Take the 2-minute tour ×
Stack Overflow is a question and answer site for professional and enthusiast programmers. It's 100% free, no registration required.

I have a 3rd party function with signature:

int secretfoo(int numargs, ...);

I can call it directly, but what I really want is wrap it with my function that adds some extra arguments to it.

Assume simple case of integers: I want calls secretfoo(2, 10, 20) to be translated as this: when I see argument 10 to duplicate it and make the call: secretfoo(3, 10, 10, 20). I want to do it in wrapper:

int foowrapper(int numargs, ...);

This wrapper analyze argumetns and call secretfoo as described above.

Can this be done in portably with va_list / va_arg etc.? Any other way?

share|improve this question

2 Answers 2

up vote 2 down vote accepted

There is no portable way to manipulate the arguments in a variable argument list directly, because it is highly platform dependent how such arguments are passed into the function. And on most hardware architectures, there is absolutely no way to insert additional arguments in the middle or the end of the list.

If there is a practical upper limit to the number of arguments, then it could be done by extracting all the arguments to foowrapper and 'manually' building the new argument list for the call to secretfoo.
The code would look something like this:

int foowrapper(int numarg, ...)
  va_list args
  int newargs[numarg*2]; /* worst case allocation */
  int numnewargs = 0;

  /* Extract the arguments */
  va_start(numarg, args);
  for (int i=0; i<numarg; i++)
    newargs[numnewargs++] = va_arg(args, int);

    /* duplicate value 10 as you encounter it */
    if (newargs[numnewargs-1] == 10)
      newargs[numnewargs++] = 10;

  /* Forward to the secretfoo function */
  switch (numnewargs)
  case 0: return secretfoo(0);
  case 1: return secretfoo(1, newargs[0]);
  case 2: return secretfoo(2, newargs[0], newargs[1]);
  /* etc... */
share|improve this answer
and if secretfoo has version with va_list instead of ... - is this possible without switch statement? –  zaharpopov Oct 19 '10 at 13:32
@zaharpopov: Only if you want to pass the va_list on unchanged. va_list only provides read-only access to the variable argument list. –  Bart van Ingen Schenau Oct 19 '10 at 13:39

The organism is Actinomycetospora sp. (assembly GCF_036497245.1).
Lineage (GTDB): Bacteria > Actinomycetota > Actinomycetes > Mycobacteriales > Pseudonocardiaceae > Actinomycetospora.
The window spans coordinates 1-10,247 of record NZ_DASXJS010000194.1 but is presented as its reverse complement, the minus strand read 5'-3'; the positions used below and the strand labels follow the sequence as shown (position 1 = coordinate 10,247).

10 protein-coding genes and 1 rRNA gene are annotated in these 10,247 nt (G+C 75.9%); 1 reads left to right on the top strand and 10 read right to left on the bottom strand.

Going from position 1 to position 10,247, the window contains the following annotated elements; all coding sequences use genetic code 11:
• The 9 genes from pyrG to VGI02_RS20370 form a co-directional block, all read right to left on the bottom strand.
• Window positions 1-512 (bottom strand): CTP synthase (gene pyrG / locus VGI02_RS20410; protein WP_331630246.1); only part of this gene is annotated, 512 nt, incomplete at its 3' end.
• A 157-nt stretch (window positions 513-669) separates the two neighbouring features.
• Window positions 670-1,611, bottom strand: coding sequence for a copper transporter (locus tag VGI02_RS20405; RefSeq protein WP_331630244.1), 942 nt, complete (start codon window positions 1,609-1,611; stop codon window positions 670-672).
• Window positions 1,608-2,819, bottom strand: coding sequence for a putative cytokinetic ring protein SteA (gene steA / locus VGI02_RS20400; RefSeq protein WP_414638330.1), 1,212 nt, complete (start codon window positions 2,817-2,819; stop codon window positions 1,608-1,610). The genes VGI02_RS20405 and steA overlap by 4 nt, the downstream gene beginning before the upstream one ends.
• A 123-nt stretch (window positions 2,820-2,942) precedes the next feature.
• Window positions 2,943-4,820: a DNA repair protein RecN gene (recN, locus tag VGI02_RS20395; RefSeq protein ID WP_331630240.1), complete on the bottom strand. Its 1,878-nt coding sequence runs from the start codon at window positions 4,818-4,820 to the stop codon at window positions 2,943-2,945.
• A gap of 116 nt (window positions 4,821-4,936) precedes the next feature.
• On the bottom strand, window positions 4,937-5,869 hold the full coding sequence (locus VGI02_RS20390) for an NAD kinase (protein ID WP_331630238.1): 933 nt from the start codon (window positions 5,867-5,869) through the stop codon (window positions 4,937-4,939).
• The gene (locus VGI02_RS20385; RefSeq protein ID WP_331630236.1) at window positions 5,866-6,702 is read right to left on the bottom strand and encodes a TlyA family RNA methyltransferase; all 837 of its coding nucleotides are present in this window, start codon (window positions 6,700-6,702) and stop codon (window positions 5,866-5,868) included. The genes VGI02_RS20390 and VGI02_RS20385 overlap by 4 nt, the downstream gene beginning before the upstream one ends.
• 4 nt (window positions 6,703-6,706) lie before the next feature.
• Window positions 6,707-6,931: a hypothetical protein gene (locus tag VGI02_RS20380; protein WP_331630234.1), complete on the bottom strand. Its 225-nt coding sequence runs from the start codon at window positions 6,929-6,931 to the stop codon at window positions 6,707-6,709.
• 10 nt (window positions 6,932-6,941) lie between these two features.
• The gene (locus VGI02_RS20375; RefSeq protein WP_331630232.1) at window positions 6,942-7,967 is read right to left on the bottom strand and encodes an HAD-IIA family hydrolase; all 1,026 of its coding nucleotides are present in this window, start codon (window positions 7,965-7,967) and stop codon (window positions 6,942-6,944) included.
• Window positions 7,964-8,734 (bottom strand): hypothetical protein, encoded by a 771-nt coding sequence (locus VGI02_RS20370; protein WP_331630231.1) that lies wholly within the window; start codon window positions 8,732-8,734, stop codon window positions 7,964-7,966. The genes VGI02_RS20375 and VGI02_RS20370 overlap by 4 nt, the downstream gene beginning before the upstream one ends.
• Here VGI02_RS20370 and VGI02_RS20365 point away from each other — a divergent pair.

@Bart: no but I want to modify (expand) it like i explained in original question. do you mean it's not possible (except your switch method)? can I only pass va_list around without ever change it? –  zaharpopov Oct 19 '10 at 13:41
@Bart, a va_list can also be shrunk by the caller from the front. vprintf, for example, has "the variable argument list replaced by [va_list] arg, which shall have been initialized by the va_start macro (and possibly subsequent va_arg calls)." –  larsmans Oct 19 '10 at 13:51
@zaharpopov: There are exactly three things you can do with a va_list: Copy it (with va_copy), read arguments from it (with va_arg) and pass it on to a function (which expects a va_list argument). Extending the list in not portably possible and for some very common architectures (such as i386) not possible at all, because function arguments and local variables are placed intermixed on a hardware stack. Dynamically adding an element to a variable argument list would mean adding an element to the middle of the stack and the hardware just doesn't support that. –  Bart van Ingen Schenau Oct 19 '10 at 14:06

I'm afraid it can't be done portably. stdarg.h "defines four macros" (latest C standard draft): va_start, va_end, va_arg and va_copy. None of these can be used to convert a va_list back to a variable number of values, other than one-by-one.

Your third party library should have supplied a function vsecretfoo(int, va_list), like the standard library does for these cases (vprintf, etc.).

share|improve this answer
how this would help if there was va_list version? can I somehow build va_list dynamically? –  zaharpopov Oct 19 '10 at 13:31
You can't build them dynamically, only shrink them by calling va_arg a few times. But that wouldn't solve your problem of growing it, I guess. –  larsmans Oct 19 '10 at 13:49

Your Answer


By posting your answer, you agree to the privacy policy and terms of service.

Not the answer you're looking for? Browse other questions tagged or ask your own question.